By some people. To whom before any argument breaks out I would refer to Ornette Coleman's Lonely Woman.The view of 'Free Jazz' has always been "When music becomes noise"
In my opinion Joe Harriott is criminally neglected, undervalued and underrated. Sometime ago UK company Proper Records Ltd. put out 4 album compilation box set called "The Joe Harriott Story" which covers Joe's playing from the early 1950s to the late 1960s. Essential listening for any budding alto players and any long time alto players who haven't heard of this great player. Joe had a great tone and play any genres within the jazz idiom. When I first heard Joe Harriott's playing I said to myself "Why haven't I heard of this guy before?".OK, the "tune" is one I posted here:
Not one person posted on “Beautiful Things”, not even the host which was a shame. I have been playing for four years now and I do like to download the backing tracks and dots for the tunes that I really like or am familiar with because I enjoy the challenge of learning them. I have had a few...cafesaxophone.com
Sort of free jazz and I was very surprised when Nigeld suggested we Make it SOTM
The track is one I produced for TV production music, and is not what I'd call legit free jazz - but this may be a bit of fun. (Obviously the title is a bit tongue in cheek)
There is no key, no real melody (as the track itself is all improvised on the spot, but Nigeld has done a great job of transcribing. I was not 100% serious when I mentioned transcribing but he made a great effort here and deserves a big round of applause for taking it on. But I did suggest he didn't do the whole thing and this advice may have helped him keep his sanity. So the PDFs do have the initial bit of the alto impro in Eb and Bb for those who feel they want to play that. Personally, I would not be able to.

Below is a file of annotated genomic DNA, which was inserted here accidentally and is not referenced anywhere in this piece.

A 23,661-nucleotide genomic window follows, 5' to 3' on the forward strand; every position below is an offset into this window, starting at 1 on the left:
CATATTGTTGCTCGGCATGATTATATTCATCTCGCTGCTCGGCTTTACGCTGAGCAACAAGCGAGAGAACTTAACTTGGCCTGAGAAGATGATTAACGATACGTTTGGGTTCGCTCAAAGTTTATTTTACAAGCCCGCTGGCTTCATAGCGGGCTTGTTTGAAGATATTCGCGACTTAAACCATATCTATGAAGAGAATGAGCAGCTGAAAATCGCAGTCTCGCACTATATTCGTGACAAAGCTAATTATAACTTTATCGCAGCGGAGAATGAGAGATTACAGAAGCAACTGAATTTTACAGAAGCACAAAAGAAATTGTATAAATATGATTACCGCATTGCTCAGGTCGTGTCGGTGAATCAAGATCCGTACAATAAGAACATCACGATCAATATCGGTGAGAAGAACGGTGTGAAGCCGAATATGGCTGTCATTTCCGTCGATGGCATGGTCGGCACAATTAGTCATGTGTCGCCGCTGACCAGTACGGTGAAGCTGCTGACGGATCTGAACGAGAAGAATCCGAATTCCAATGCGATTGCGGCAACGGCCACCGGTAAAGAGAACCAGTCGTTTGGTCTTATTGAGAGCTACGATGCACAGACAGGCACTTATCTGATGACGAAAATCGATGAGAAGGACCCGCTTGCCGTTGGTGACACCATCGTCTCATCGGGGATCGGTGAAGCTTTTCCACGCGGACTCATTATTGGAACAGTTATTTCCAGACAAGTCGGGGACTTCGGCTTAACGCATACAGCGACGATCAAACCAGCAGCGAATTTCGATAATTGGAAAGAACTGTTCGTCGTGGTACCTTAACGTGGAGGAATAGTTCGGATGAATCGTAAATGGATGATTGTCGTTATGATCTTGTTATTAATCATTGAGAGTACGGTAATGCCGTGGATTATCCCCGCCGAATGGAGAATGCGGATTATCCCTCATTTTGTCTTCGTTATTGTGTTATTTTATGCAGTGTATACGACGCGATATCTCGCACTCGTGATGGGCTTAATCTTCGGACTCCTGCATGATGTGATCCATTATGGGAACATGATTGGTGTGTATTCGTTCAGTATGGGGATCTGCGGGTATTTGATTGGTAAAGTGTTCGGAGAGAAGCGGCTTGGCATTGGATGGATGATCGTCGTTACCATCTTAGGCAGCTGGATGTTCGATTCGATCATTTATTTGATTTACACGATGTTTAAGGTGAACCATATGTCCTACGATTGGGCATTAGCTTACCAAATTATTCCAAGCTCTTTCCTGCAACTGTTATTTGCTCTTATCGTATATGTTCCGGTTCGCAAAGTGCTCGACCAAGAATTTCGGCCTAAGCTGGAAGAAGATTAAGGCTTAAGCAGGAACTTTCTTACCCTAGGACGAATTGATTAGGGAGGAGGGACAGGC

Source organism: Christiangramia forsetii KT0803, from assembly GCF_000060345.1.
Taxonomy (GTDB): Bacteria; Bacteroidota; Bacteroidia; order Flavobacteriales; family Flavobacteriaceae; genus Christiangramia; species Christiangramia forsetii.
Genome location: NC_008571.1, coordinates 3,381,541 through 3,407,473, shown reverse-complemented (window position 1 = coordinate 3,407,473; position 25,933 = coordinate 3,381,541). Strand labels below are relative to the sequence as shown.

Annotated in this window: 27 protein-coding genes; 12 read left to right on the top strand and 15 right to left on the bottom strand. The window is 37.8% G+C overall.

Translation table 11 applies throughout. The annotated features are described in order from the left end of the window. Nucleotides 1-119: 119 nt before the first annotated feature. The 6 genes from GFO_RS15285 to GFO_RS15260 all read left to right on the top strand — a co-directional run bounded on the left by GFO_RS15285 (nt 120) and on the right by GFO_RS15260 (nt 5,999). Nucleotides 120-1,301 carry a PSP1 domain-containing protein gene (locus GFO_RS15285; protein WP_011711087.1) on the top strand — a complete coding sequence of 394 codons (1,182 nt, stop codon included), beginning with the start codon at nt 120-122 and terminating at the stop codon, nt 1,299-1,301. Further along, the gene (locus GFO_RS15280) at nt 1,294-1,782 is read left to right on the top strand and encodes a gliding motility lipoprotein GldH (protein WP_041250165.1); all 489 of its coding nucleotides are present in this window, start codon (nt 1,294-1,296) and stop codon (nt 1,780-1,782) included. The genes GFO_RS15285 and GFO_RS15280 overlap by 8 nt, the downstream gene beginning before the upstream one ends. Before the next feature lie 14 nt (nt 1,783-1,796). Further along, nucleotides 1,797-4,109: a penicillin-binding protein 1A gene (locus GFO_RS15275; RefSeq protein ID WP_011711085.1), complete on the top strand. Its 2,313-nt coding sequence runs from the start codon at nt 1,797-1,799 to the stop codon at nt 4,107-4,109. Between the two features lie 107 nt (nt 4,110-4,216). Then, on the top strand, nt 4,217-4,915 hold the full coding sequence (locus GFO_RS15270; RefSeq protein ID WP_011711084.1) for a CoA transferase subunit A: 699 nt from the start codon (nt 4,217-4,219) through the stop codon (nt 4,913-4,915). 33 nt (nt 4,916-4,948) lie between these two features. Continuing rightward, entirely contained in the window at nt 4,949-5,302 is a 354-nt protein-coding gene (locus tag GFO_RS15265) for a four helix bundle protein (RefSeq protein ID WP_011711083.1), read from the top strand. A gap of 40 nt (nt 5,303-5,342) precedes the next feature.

So you can basically play whatever you like. Freedom! Rights notes wrong notes the distinction is blurred.
The track itself you will notice has some trumpet and trombone, I am providing two backing tracks - one with those so you can maybe "play off" what they are doing and also a backing track that is just bass drums and piano. Purists would say this
I have never lost my love of genres associated with free jazz and the great players Ornette Coleman, Joe Harriot etc. My formative playing I was involved in free workshops with Maggie Nichols and John Stevens, doing gigs with Derek Bailey, Charles Hayward, Paul Lytton and Pat Evans.
Backing tracks attached
You could post this in the BOTM thread too.Take One
Possibly my last one, too.
Actually- thinking back this was hugely influenced by the fact I'd been listening to Neil Young playing a massively feedback drenched version of Like a Hurricane in the van earlier that day..